Turkish President Recep Tayyip Erdogan has threatened to allow Syrian refugees to leave Turkey for Europe if his long-sought “safe zone” in northern Syria is not established. Having recently declared the EU-Turkey deal on refugees struck back in 2016 to be no longer in effect, Erdogan is now using the some 4 million Syrian refugees in his country as a bargaining chip in his dispute with Washington over the size of the military “safe zone.” US Central Command maintains that Kurdish militia forces have withdrawn from the strip along the Turkish border, acquiescing in establishment of the “safe zone.” But the US and Turkey remain at odds over the width of the zone, with Ankara demanding 40 kilometers and Washington insisting on 10.  (Photo via Ahval)

Syria

Trump joins Putin in bombardment of Idlib

US warplanes struck a position outside the capital of Syria’s northern Idlib province, targeting a faction named as Huras al-Din and reportedly killing some 40 militants. Huras al-Din split from Hayat Tahrir al-Sham, the leading insurgent front in much of Idlib, after HTS broke ties with al-Qaeda in 2016. The US air-strikes come amid an ongoing massive aerial assault on Idlib by Russia and the Assad regime. Two days earlier, at least 13 civilians were killed in Russian and regime air-strikes on the town of Marat al-Numan. Hundreds of Syrians meanwhile attempted to storm a border crossing with Turkey in Idlib, demanding refuge from the relentless bombardment. (Photo via EA Worldview)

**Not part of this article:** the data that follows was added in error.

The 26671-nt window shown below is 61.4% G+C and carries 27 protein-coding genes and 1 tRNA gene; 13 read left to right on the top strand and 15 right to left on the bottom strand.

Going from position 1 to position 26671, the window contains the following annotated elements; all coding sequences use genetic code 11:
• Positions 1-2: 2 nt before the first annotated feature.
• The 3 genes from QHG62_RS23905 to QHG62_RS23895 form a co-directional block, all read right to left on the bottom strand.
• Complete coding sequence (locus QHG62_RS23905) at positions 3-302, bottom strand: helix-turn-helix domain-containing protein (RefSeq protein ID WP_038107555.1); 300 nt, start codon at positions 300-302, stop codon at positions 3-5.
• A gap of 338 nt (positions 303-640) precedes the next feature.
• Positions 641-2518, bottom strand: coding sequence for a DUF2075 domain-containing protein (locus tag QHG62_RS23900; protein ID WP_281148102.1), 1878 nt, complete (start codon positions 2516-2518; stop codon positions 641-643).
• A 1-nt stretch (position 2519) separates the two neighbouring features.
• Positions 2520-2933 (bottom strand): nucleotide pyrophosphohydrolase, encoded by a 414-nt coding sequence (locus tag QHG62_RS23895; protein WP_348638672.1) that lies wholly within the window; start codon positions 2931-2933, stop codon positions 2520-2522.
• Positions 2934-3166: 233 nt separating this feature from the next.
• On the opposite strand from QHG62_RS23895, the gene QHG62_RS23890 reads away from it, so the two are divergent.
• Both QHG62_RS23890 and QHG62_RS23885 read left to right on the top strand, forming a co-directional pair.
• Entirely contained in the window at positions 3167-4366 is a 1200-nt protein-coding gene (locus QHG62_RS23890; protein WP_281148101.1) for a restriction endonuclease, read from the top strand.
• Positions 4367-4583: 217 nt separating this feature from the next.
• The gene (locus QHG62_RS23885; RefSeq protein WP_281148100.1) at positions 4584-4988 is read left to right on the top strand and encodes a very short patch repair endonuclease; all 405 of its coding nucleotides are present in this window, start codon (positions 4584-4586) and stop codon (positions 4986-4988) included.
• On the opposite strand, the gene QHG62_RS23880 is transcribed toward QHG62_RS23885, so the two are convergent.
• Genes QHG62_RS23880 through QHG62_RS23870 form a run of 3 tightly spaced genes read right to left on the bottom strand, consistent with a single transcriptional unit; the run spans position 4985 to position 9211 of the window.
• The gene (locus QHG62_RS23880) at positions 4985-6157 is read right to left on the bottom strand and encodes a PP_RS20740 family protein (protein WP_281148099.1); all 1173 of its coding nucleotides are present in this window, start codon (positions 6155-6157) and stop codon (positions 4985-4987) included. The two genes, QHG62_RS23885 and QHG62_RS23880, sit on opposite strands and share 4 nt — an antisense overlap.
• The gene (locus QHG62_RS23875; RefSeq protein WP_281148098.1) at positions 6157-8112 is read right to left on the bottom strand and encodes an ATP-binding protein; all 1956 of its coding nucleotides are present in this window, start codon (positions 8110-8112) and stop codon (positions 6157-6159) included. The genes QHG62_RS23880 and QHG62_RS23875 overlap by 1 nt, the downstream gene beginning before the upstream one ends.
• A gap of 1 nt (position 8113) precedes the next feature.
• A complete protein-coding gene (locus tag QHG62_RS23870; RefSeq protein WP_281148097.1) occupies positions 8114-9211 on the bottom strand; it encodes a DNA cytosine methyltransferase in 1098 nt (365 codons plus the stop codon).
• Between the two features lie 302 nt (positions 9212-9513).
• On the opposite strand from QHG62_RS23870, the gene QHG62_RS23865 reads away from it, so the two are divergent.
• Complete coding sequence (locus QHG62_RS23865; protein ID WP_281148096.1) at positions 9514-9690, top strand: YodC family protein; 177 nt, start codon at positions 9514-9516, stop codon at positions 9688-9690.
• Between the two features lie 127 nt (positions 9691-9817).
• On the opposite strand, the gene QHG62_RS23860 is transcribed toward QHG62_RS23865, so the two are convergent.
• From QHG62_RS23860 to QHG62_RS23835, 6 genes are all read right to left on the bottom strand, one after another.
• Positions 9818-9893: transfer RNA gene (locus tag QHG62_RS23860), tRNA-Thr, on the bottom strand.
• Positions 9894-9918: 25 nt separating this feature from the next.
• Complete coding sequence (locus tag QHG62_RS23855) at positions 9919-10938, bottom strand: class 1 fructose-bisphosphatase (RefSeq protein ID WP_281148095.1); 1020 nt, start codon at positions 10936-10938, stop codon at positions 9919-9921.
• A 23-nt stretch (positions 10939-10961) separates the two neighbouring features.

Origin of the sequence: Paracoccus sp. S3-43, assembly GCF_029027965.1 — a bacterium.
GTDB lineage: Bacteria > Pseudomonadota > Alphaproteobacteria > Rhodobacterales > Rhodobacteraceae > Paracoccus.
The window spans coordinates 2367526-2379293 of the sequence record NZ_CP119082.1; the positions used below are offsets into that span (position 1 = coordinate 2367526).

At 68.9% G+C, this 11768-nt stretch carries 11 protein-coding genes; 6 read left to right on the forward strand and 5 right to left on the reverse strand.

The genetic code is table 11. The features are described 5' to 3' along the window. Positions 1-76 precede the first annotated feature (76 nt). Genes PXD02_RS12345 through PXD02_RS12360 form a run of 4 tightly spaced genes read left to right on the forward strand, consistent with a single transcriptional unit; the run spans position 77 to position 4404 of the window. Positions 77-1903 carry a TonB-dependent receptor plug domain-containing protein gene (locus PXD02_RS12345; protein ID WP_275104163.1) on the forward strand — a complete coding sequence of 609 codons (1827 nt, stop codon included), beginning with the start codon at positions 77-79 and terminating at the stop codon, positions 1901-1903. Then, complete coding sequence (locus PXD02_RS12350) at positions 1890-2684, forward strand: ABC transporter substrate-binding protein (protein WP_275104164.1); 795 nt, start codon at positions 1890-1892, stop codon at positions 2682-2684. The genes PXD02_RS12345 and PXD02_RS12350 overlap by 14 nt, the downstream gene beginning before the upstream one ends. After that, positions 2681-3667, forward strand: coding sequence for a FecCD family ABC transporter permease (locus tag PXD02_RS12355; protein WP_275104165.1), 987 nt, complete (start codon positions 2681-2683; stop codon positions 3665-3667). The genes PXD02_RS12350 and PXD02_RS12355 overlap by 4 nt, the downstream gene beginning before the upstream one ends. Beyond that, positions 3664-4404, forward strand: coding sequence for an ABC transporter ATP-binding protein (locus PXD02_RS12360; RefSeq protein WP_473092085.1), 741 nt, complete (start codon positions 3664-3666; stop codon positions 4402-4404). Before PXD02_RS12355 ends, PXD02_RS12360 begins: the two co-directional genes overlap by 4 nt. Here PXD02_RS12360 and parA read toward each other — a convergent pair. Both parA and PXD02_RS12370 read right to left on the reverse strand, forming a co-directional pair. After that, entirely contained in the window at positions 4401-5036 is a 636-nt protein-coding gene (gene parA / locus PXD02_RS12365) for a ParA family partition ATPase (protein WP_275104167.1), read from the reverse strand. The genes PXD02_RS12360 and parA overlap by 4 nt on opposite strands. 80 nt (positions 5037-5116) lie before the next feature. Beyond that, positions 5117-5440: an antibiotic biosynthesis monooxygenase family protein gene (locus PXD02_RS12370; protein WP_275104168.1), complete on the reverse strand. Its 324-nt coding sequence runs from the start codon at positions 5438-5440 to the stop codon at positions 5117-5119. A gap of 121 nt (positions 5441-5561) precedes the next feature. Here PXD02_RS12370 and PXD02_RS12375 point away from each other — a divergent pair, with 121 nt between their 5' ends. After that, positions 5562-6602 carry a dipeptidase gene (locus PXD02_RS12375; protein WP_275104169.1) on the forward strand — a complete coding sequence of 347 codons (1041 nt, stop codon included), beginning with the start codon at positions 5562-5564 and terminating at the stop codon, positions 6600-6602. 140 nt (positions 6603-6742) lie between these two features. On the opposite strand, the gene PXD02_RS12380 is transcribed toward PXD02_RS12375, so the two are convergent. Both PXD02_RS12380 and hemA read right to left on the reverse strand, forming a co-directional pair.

Syria

Did Assad sign off on Israeli air-raid in Syria?

After years of presumed Israeli air-strikes on Iranian forces in Syria, the IDF finally carried out air-strikes that were publicly acknowledged, hitting a compound near Damascus supposedly shared by the Revolutionary Guards’ elite Quds Force and Hezbollah militants. The strikes follow reports in the Israeli press that there is an “undeclared pact” between Assad and Netanyahu allowing Israel to strike Iranian targets in Syria in exchange for diplomatic assistance in regional “normalization” of the Assad regime. (Photo: Israel Aerospace Industries via Jerusalem Post)

Watching the Shadows

Podcast: Tulsi Gabbard, paradoxical hippie fascist

Is Democratic presidential hopeful Tulsi Gabbard a pseudo-peacenik fraud who supports US military adventures as long as they target Islamist terrorists but not the bloody dictators she is enamored of? Actually, yes. In Episode 38 of the CounterVortex podcast, Bill Weinbergtraces Gabbard’s trajectory, from a youthful devotee of a Hare Krishna schism to her current embrace of the Hindu fascism of Narendra Modi and political love affair with the genocidal Bashar Assad. Based on Weinberg’s profile of Gabbard on Freedom Leaf website. Listen on SoundCloud, and support our podcast via Patreon. (Image via Freedom Leaf)

Syria

Idlib bombardment resumes after brief respite